Sell Your Books in Museums
Every year, millions of people visit thousands of museums, most of which have a gift shop in which books could be sold. If you can help these gift-shop operators educate and entertain their guests, you can sell a lot of books. Since they are usually sold on a non-returnable basis with discounts averaging 55 percent, you can sell them profitably, too.
Museum gift-shop managers promote education in their stores to extend the experience of their guests. To be successful in this market, you must carry the same mindset. Profits really are secondary to fulfilling the mission of the venue, and that is to educate the guests and make their experience pleasurable and informative.
The American Association of Museums (AAM) estimates there are 17,500 museums. And depending on the topic of your book, museums and historic sites can be profitable outlets.
Children's museums and modern science museums are a good starting point. But parents also bring their children to art museums, natural history museums, botanical gardens, state history museums, battlefields and U.S. history museums. The Association of Children's Museums found that more than 30 million children and family members visit children's museums annually. That is a large number of prospective book buyers for just one segment of this potentially lucrative and evergreen market.
Where to find lists of museums
1. The Official Museum Directory (http://www.officialmuseumdir.com/) covers institutions of every size and type in all 50 states. This resource provides verified data that reflects the latest professional affiliations, permanent and traveling exhibits, and contact data for museums, historic sites, planetariums, technology centers and zoos.
2. The International Council of Museums (ICOM) website (http://icom.museum/museum_directories.html) lists print and online directories of museums that include publications that are available for sale as well as those that are part of ICOM's collection in its Information Center.
You can also find lists of individual museums through the primary association for each segment. For example:
• The American Association for State & Local History publishes a Directory of Historic House Museums: http://www.aaslh.org/hhouses.htm
• The American Association of Botanical Gardens and Arboreta maintains an online directory of its member gardens at http://www.publicgardens.org/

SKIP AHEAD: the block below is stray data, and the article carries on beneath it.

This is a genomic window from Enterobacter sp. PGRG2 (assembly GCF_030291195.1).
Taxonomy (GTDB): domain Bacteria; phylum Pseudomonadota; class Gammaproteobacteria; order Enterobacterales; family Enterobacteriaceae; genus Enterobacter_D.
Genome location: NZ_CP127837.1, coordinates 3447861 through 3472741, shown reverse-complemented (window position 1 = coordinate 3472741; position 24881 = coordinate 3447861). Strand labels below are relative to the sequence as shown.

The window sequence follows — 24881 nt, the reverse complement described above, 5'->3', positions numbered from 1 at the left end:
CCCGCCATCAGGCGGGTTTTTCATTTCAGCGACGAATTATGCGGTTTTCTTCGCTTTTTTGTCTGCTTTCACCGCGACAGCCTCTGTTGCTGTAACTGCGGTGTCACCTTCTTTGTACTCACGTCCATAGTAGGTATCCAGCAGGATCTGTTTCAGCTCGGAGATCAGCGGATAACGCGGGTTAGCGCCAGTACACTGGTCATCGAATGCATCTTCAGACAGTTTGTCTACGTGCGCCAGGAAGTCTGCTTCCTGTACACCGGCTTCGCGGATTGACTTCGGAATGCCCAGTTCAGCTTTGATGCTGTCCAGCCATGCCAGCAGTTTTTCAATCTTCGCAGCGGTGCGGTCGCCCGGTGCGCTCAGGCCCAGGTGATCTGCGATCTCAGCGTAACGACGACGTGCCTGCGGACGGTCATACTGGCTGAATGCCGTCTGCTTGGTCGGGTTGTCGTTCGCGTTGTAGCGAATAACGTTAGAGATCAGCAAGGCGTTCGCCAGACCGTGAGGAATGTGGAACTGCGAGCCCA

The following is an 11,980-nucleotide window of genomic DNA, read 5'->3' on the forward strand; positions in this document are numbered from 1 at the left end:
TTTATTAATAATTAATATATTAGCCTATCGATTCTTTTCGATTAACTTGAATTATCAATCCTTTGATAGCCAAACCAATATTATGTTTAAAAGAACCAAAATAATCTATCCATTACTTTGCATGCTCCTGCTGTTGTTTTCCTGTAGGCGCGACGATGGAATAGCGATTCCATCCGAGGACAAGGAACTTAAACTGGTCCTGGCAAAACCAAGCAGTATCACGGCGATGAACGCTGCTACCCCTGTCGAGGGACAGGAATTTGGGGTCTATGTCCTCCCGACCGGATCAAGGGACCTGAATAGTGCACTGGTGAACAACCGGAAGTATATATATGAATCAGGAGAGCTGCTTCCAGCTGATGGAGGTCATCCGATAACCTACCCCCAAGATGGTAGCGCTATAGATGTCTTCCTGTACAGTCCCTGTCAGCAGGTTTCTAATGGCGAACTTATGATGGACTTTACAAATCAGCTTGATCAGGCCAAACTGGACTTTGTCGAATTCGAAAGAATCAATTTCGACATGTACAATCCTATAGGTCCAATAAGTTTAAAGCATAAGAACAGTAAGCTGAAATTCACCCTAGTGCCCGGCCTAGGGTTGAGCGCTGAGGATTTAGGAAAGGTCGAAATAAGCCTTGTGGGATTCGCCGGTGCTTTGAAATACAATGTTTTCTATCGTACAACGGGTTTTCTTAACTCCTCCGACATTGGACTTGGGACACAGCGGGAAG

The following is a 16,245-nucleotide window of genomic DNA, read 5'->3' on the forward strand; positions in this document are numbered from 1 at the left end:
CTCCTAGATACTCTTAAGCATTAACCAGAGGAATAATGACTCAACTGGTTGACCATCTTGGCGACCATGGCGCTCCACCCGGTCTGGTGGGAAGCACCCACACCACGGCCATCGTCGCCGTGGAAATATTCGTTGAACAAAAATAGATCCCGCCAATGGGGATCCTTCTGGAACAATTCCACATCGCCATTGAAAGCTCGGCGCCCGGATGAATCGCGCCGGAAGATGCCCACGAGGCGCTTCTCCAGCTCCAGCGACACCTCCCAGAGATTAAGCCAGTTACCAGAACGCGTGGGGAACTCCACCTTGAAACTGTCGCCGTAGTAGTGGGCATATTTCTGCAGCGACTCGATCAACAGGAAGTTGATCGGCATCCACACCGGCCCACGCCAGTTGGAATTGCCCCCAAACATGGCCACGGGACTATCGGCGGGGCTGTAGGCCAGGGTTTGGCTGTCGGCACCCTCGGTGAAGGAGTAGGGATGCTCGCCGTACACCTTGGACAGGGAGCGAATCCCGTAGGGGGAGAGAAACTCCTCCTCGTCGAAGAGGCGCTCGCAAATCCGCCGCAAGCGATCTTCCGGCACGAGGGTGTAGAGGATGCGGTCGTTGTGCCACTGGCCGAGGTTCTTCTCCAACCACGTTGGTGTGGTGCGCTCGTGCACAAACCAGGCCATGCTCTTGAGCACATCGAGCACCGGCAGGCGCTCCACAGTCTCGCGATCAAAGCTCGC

•The Association of African American Museums has an online database of its member museums and related institutions: http://www.blackmuseums.org/memberlinks/institutional.htm
• The Association of Railway Museums maintains an online database of its members: http://www.railwaymuseums.org/
If you choose to sell directly to these stores, approach them as you would any other business. Find out the buyers' names and make appointments to meet with them. You can usually find this information on the websites listed above. Although there are no industry standards for purchasing books, sales are typically non-returnable. An exception to this rule is a sale for a special event. They usually seek discounts of 40 percent to 60 percent, averaging 55 percent. If your titles sell well, they will be re-ordered regularly.
Brian Jud is an author, book-marketing consultant, seminar leader, television host and president of Premium Book Company, which sells books to non-bookstore buyers on a non-returnable, commission-only basis and conducts on-site training for publishers' sales forces.
Brian is the author of "How to Make Real Money Selling Books (Without Worrying About Returns)," a do-it-yourself guide to selling books to non-bookstore buyers in large quantities, with no returns. He has written many articles about book publishing and marketing, is the author of the eight e-booklets with "Proven Tips for Publishing Success," and creator of the series of "Book Marketing Wizards." He is also the editor of the bi-weekly newsletter, "Book Marketing Matters."
Brian is the host of the television series "The Book Authority" and has aired over 650 shows. In addition, he is the author, narrator and producer of the media-training video program "You're On The Air."